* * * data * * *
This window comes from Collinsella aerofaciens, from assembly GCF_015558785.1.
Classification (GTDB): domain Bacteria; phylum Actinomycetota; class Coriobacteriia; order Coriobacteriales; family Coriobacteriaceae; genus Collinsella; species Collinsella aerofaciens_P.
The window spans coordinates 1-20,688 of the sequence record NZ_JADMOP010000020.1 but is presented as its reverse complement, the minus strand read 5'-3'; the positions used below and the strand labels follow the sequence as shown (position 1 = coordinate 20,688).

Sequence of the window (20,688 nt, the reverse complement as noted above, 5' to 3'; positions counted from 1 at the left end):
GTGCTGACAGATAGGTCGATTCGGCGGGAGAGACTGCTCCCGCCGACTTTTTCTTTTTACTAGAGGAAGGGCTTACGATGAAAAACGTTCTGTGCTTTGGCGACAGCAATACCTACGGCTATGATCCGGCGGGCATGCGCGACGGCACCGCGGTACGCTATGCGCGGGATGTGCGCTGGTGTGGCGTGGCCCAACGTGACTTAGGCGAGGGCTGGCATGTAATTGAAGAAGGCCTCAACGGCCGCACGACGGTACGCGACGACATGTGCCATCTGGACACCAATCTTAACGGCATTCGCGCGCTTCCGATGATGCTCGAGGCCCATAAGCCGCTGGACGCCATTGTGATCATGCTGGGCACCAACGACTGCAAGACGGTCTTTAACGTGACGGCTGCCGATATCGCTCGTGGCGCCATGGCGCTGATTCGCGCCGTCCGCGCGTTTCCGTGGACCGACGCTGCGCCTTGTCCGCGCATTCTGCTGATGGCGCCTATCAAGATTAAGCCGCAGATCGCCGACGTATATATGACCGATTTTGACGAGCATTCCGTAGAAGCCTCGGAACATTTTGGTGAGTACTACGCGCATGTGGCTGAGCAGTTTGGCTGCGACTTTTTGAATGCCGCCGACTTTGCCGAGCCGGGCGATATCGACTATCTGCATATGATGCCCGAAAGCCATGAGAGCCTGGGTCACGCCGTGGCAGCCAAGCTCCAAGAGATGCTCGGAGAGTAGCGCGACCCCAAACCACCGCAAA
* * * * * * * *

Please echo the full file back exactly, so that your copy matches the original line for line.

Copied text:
This window comes from Collinsella aerofaciens, from assembly GCF_015558785.1.
Classification (GTDB): domain Bacteria; phylum Actinomycetota; class Coriobacteriia; order Coriobacteriales; family Coriobacteriaceae; genus Collinsella; species Collinsella aerofaciens_P.
The window spans coordinates 1-20,688 of the sequence record NZ_JADMOP010000020.1 but is presented as its reverse complement, the minus strand read 5'-3'; the positions used below and the strand labels follow the sequence as shown (position 1 = coordinate 20,688).

Sequence of the window (20,688 nt, the reverse complement as noted above, 5' to 3'; positions counted from 1 at the left end):
GTGCTGACAGATAGGTCGATTCGGCGGGAGAGACTGCTCCCGCCGACTTTTTCTTTTTACTAGAGGAAGGGCTTACGATGAAAAACGTTCTGTGCTTTGGCGACAGCAATACCTACGGCTATGATCCGGCGGGCATGCGCGACGGCACCGCGGTACGCTATGCGCGGGATGTGCGCTGGTGTGGCGTGGCCCAACGTGACTTAGGCGAGGGCTGGCATGTAATTGAAGAAGGCCTCAACGGCCGCACGACGGTACGCGACGACATGTGCCATCTGGACACCAATCTTAACGGCATTCGCGCGCTTCCGATGATGCTCGAGGCCCATAAGCCGCTGGACGCCATTGTGATCATGCTGGGCACCAACGACTGCAAGACGGTCTTTAACGTGACGGCTGCCGATATCGCTCGTGGCGCCATGGCGCTGATTCGCGCCGTCCGCGCGTTTCCGTGGACCGACGCTGCGCCTTGTCCGCGCATTCTGCTGATGGCGCCTATCAAGATTAAGCCGCAGATCGCCGACGTATATATGACCGATTTTGACGAGCATTCCGTAGAAGCCTCGGAACATTTTGGTGAGTACTACGCGCATGTGGCTGAGCAGTTTGGCTGCGACTTTTTGAATGCCGCCGACTTTGCCGAGCCGGGCGATATCGACTATCTGCATATGATGCCCGAAAGCCATGAGAGCCTGGGTCACGCCGTGGCAGCCAAGCTCCAAGAGATGCTCGGAGAGTAGCGCGACCCCAAACCACCGCAAA